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Microfinance Experts Criticize Mexican Bank

Published on August 12, 2008

During a conference call Monday from the Asia-Pacific Microcredit Summit, several advocates chastised those who charge “loan-shark” interest rates and criticized Compartamos’ initial public offering last year. Microlending should be performed by banks and nonprofits that operate within the country, they say, and better oversight is needed to ensure competitive rates and ethical collection practices.

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Microfinance Experts Criticize Mexican Bank

During a conference call Monday from the Asia-Pacific Microcredit Summit, several advocates chastised those who charge “loan-shark” interest rates and criticized Compartamos’ initial public offering last year. Microlending should be performed by banks and nonprofits that operate within the country, they say, and better oversight is needed to ensure competitive rates and ethical collection practices.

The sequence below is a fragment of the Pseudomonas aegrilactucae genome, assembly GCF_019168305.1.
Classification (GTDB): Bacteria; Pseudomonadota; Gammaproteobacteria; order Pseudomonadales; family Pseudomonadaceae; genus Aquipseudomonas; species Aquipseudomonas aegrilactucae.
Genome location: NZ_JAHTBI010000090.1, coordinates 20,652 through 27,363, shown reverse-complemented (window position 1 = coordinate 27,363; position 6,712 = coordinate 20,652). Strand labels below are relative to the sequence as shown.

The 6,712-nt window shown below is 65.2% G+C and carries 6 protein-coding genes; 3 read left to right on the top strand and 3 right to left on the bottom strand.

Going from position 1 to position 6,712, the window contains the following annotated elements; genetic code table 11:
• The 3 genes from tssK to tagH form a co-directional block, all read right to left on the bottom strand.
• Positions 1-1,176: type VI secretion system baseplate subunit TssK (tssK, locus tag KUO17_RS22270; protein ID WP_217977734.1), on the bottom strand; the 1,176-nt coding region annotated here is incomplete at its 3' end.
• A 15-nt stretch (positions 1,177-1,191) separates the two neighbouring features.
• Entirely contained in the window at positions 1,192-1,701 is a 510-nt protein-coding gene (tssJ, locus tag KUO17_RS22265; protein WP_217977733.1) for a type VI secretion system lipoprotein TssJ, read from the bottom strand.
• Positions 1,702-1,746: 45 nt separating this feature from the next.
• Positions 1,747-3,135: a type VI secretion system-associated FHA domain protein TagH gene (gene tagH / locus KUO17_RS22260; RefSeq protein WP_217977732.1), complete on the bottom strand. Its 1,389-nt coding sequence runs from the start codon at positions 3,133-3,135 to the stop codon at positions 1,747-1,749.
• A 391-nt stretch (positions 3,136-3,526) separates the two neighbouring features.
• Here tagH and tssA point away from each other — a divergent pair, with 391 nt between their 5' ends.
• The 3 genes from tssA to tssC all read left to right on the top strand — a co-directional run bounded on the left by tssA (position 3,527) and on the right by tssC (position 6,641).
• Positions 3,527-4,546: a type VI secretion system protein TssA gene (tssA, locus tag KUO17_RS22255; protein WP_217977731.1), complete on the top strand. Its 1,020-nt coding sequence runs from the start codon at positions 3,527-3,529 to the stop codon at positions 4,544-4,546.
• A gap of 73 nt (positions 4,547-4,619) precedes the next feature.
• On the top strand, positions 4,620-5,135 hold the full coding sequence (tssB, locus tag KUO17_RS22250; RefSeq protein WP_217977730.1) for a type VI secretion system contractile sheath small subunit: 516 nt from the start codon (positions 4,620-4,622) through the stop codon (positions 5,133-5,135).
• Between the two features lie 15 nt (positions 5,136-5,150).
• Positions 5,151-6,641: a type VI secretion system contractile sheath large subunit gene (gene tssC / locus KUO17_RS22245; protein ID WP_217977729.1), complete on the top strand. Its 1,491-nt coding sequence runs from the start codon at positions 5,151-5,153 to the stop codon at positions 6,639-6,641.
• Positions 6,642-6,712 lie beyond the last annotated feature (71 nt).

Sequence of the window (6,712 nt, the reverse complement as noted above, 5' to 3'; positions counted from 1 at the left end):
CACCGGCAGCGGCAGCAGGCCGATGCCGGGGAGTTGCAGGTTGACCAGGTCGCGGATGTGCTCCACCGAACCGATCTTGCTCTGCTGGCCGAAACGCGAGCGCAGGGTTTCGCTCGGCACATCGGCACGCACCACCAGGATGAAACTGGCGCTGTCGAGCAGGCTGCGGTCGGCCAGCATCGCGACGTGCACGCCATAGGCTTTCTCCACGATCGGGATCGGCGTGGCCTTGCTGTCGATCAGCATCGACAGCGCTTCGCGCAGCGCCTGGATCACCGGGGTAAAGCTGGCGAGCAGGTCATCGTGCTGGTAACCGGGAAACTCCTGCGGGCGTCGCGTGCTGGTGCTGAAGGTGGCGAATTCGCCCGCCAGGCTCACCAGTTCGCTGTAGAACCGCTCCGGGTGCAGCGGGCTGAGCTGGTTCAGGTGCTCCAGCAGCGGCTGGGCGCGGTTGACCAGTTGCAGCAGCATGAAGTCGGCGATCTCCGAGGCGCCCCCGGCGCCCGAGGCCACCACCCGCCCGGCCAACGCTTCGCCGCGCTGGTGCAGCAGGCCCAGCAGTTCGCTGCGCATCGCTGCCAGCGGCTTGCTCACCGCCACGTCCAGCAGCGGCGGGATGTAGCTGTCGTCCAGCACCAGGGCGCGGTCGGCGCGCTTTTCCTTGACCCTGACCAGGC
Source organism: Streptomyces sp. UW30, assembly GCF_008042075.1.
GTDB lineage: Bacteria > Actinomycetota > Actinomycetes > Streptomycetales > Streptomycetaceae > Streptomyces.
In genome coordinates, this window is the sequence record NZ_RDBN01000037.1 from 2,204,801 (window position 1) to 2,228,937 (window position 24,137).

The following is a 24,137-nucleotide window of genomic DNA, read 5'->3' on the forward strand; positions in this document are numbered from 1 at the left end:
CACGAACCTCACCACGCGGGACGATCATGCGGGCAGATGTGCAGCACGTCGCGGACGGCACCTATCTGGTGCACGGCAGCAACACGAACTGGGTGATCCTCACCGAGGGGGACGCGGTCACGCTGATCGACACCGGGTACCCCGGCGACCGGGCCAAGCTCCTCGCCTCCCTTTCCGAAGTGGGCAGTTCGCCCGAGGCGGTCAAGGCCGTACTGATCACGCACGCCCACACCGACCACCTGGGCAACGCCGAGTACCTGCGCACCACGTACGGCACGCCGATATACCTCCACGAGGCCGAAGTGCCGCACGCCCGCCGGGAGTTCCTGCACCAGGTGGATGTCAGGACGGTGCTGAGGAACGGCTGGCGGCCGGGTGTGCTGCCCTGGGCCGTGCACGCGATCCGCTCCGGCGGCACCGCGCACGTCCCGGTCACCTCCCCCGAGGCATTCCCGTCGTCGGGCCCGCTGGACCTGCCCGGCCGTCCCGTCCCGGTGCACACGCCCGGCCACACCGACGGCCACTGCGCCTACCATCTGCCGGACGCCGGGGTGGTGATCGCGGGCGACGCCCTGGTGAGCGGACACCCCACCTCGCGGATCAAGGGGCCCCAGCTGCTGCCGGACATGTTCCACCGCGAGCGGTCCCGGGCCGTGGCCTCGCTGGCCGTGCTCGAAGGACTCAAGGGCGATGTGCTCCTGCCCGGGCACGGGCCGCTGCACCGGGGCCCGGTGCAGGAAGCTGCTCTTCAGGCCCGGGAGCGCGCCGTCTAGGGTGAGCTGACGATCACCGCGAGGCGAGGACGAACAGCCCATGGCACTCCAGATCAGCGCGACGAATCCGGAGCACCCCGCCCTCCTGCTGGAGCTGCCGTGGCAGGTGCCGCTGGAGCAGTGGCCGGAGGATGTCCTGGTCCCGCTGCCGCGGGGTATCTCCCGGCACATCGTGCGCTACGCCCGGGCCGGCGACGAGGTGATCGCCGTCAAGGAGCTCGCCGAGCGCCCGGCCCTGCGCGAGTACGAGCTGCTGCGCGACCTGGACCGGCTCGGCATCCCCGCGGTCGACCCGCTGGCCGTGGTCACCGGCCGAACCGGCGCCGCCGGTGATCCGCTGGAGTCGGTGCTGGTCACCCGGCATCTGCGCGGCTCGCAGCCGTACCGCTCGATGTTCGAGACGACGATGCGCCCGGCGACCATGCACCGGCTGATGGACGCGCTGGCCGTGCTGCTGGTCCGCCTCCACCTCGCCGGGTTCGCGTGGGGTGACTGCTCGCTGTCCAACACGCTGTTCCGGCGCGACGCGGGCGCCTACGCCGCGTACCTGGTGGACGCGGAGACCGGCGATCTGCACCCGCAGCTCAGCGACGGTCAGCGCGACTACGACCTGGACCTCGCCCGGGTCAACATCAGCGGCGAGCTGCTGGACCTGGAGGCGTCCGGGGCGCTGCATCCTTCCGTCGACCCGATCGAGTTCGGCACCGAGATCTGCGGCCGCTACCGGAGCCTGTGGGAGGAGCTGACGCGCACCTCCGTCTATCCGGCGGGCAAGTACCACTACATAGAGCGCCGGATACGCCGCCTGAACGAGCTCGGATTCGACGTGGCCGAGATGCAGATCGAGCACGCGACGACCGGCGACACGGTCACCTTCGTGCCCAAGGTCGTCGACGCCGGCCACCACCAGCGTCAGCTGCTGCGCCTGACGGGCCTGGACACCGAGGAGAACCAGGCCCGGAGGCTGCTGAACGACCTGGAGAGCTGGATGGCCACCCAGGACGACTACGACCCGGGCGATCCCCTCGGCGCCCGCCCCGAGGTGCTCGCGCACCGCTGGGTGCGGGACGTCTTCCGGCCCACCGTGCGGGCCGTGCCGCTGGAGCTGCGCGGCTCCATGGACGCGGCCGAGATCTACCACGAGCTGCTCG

“Microfinance doesn’t need the capital markets,” says Muhammad Yunus, who won a Nobel Peace Prize in 2006 for his work as founder of Grameen Bank, a microlending pioneer for impoverished Bangladeshis.

Such charges have implications not just for profit-hungry microlenders but for socially responsible investors who want to put their money to good use and also see healthy returns. While the commercialization of microlending has expanded the availability of loan capital, Yunus predicts it will “lead to a lot of speculation and an eagerness to hike up the prices.”

Interest rates on microfinance loans vary widely, depending on the market and size of the loan. Chuck Waterfield, founder of Microfin, a microfinance softwarecompany and former microenterprise director of the anti-poverty group CARE, estimates that the typical loan in Bangladesh has a 20% to 25% interest rate, due to broader availability, while those in Latin America are in the range of 40% to 45%.

In Mexico, where Compartamos dominates the microfinance market, interest rates are often above 100%.

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